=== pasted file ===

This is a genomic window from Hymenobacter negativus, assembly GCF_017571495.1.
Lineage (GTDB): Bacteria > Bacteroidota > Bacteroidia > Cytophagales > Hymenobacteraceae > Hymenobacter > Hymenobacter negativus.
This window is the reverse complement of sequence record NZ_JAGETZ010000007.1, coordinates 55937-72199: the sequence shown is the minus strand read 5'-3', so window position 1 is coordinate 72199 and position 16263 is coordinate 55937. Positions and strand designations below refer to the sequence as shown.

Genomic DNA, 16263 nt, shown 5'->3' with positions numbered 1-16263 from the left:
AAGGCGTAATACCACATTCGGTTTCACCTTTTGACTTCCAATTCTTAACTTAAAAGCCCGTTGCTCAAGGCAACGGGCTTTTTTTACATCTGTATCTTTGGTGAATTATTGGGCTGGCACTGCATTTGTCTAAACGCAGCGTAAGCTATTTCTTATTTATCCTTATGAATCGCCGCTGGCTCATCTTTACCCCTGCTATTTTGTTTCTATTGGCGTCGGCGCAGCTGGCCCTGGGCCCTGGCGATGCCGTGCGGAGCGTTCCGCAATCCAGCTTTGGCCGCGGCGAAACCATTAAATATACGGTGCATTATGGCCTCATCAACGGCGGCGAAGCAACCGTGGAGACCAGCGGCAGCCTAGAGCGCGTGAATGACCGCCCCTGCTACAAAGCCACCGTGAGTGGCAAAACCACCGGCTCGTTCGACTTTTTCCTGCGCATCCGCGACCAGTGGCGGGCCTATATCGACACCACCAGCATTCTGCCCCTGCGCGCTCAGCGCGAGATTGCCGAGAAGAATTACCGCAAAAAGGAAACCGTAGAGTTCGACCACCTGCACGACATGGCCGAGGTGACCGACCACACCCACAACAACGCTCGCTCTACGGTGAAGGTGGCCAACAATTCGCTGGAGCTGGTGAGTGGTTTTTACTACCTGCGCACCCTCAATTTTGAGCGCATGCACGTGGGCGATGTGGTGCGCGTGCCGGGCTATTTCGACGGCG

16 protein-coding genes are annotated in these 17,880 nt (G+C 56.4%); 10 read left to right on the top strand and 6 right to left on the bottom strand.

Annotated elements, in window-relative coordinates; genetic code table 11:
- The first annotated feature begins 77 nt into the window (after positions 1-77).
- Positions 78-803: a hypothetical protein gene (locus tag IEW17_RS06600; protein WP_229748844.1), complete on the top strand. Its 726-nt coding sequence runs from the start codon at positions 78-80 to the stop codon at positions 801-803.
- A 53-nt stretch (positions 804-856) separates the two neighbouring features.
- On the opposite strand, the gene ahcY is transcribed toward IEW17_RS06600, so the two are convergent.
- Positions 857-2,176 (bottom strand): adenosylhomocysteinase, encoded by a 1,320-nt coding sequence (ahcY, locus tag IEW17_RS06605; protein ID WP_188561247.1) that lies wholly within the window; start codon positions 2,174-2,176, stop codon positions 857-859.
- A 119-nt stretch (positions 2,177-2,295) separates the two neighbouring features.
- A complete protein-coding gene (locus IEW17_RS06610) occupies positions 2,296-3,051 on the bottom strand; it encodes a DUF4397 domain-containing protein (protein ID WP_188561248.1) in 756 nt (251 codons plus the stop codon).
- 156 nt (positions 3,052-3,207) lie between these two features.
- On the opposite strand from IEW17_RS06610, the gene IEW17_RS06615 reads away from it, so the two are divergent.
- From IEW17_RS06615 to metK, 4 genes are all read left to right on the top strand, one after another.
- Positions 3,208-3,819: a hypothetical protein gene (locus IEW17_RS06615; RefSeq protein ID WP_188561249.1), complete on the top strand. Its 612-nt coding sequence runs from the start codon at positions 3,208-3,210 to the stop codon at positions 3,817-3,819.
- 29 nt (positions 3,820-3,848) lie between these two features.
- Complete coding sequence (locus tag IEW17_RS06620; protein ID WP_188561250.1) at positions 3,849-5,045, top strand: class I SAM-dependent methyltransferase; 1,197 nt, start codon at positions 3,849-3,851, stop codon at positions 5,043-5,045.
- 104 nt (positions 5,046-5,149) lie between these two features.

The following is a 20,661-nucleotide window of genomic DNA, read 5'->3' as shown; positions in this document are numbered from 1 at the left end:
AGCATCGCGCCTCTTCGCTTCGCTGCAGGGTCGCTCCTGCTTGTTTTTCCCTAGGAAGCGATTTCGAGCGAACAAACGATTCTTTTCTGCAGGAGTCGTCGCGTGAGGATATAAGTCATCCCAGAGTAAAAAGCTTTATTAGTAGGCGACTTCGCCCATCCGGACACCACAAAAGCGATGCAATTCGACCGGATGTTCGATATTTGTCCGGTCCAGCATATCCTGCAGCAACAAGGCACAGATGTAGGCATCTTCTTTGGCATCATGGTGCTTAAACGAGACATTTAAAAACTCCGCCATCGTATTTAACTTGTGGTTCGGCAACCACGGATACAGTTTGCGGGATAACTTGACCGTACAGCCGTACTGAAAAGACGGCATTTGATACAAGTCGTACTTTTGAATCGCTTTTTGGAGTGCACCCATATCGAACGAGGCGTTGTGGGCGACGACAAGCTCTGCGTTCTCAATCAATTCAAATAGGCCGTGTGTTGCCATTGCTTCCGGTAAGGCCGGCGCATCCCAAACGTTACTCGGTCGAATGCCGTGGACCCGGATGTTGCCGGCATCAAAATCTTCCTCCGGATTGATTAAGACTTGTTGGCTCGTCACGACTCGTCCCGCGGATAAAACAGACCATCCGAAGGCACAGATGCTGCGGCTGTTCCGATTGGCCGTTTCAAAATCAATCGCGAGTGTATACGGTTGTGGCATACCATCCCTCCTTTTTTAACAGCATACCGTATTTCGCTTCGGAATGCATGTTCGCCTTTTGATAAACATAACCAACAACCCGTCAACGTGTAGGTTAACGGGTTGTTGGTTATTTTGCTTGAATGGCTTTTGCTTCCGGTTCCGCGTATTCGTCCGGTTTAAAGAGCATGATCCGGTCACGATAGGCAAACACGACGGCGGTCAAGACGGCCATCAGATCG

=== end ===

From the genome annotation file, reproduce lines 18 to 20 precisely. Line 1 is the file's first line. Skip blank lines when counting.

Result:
- Positions 3,208-3,819: a hypothetical protein gene (locus IEW17_RS06615; RefSeq protein ID WP_188561249.1), complete on the top strand. Its 612-nt coding sequence runs from the start codon at positions 3,208-3,210 to the stop codon at positions 3,817-3,819.
- 29 nt (positions 3,820-3,848) lie between these two features.
- Complete coding sequence (locus tag IEW17_RS06620; protein ID WP_188561250.1) at positions 3,849-5,045, top strand: class I SAM-dependent methyltransferase; 1,197 nt, start codon at positions 3,849-3,851, stop codon at positions 5,043-5,045.